Cyberspace Administration of China
As we all know, China takes control of information very seriously. They have recently suspended over 580 social media accounts, accusing the owners of “ignoring their social responsibilities, abusing their influence, staining the honour of the state and disrupting social order” according to the Cyberspace Administration of China (CAC).
That same organisation ordered other websites to get rid of 2000 rumours about government policies relating to transportation, food safety and public policies. In response to recent “inaccurate news stories”, the Cyberspace Administration of China spokesperson Jiang Jun reminded all the news providers to follow journalistic ethics.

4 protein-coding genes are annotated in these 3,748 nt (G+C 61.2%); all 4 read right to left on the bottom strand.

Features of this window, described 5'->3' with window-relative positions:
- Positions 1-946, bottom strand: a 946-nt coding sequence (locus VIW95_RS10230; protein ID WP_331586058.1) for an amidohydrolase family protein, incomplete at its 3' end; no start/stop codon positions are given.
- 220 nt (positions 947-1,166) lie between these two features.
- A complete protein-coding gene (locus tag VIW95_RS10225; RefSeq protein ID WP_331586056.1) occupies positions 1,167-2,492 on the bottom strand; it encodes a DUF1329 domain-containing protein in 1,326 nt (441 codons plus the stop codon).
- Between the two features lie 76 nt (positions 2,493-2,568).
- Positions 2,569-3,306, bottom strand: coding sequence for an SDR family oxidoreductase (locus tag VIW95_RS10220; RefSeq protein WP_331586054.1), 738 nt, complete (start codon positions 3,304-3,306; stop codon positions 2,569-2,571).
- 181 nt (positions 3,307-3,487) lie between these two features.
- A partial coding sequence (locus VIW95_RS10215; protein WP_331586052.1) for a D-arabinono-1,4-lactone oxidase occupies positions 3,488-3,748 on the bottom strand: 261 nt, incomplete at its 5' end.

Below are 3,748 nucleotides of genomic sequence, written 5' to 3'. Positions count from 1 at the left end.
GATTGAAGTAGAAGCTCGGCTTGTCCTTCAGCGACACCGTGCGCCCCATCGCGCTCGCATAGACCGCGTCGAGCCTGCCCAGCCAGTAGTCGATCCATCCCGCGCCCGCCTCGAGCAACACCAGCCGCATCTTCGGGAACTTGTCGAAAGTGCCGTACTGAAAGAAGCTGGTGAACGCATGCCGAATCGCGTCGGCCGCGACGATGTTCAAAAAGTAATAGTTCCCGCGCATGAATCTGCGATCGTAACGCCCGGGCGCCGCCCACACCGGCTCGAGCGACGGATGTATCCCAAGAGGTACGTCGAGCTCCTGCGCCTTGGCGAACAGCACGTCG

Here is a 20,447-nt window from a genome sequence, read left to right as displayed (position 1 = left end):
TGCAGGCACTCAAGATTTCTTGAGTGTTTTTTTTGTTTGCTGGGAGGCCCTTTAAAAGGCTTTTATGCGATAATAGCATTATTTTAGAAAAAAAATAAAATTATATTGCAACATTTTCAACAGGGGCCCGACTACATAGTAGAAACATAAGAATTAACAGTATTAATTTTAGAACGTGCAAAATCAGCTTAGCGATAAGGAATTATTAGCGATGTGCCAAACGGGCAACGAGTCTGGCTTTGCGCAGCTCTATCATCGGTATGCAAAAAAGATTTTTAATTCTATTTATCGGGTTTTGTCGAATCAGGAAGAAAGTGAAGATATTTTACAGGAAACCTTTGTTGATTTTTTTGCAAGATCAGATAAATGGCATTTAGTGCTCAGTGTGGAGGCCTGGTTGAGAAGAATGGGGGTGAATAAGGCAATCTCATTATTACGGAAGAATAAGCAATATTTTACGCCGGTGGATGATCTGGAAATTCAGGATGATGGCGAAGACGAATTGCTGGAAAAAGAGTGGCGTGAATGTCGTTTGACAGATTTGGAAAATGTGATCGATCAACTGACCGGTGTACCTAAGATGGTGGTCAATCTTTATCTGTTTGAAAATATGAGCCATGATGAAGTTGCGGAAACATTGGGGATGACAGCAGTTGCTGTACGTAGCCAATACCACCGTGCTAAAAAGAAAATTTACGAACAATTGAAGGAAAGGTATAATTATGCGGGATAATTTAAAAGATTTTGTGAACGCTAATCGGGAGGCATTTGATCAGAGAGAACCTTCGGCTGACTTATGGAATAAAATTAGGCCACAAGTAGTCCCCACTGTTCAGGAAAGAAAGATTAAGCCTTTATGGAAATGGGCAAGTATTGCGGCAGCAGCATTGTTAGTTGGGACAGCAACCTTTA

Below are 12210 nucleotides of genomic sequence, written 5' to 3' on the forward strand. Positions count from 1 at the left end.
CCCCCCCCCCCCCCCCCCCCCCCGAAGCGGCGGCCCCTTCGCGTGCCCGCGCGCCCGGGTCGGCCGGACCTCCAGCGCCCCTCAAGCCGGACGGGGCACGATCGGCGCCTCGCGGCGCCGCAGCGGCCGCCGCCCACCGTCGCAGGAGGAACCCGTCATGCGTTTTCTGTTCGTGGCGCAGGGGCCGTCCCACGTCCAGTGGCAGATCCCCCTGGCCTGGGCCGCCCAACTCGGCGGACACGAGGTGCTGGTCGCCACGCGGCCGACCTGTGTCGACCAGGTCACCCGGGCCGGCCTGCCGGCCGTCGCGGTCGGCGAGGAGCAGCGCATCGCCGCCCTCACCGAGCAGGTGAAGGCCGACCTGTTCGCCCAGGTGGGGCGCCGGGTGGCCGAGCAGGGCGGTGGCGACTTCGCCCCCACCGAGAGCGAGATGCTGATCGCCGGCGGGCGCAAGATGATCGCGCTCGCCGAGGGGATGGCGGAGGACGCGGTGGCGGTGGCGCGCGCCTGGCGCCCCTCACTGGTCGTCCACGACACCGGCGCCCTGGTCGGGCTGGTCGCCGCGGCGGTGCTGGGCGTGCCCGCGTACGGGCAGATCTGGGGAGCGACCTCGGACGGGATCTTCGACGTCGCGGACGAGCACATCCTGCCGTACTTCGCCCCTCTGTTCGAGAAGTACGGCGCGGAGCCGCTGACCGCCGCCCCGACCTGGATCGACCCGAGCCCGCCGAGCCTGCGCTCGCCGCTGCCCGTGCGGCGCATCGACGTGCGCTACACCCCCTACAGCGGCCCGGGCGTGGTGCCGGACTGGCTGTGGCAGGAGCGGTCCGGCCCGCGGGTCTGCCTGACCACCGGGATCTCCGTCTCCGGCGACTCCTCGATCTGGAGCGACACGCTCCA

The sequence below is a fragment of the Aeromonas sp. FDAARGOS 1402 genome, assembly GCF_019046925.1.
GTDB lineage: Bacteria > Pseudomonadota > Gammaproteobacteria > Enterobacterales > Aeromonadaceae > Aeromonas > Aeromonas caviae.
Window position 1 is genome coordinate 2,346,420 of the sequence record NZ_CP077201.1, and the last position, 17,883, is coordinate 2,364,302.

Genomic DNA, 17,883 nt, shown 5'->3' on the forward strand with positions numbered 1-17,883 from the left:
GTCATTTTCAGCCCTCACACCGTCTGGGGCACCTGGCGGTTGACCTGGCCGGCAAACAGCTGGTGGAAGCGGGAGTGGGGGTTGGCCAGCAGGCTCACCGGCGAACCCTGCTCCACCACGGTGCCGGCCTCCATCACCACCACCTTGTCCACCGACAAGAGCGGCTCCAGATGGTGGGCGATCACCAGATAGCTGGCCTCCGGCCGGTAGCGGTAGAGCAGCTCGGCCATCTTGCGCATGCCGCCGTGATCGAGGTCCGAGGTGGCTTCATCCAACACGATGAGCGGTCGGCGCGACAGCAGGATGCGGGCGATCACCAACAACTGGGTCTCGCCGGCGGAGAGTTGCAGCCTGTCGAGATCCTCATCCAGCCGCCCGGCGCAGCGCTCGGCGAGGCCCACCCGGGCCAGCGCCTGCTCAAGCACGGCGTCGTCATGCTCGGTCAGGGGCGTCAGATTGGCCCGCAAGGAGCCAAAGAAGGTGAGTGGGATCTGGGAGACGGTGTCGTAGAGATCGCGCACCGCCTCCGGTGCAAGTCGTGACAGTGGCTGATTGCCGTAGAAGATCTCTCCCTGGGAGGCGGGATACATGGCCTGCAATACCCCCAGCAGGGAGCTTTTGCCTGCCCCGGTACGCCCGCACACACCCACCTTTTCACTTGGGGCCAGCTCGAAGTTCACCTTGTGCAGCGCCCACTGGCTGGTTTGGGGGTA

“Every netizen enjoys freedom of speech when publishing information online, but posting rumours that violate civil rights and harm public interests must be condemned on moral grounds and in accordance with the law,” said Jiang Jun, CAC spokesperson.
Many of the accused users were really popular, followed by thousands of people on social medias as Weibo, the Chinese Twitter. Weibo is the main source of information in China and this is why it’s a big issue for the government who want to control the whole Chinese internet traffic.
There is 190 million of active users each month and more than 60 000 post and repost each minutes. Information flows very quickly. If you are popular and you post something considerate as a rumour by the government, even if they delete it one hour after you posted it, you will reach a lot of people.
Due to that, China is taking steps to strengthen the internet censorship.
Now, the “creative content” as video, games and cartoons are concerned by the censorship. From next month, foreign websites will have to get approval from the State Administration of Press, Radio, Publication, Television and Film before publishing content.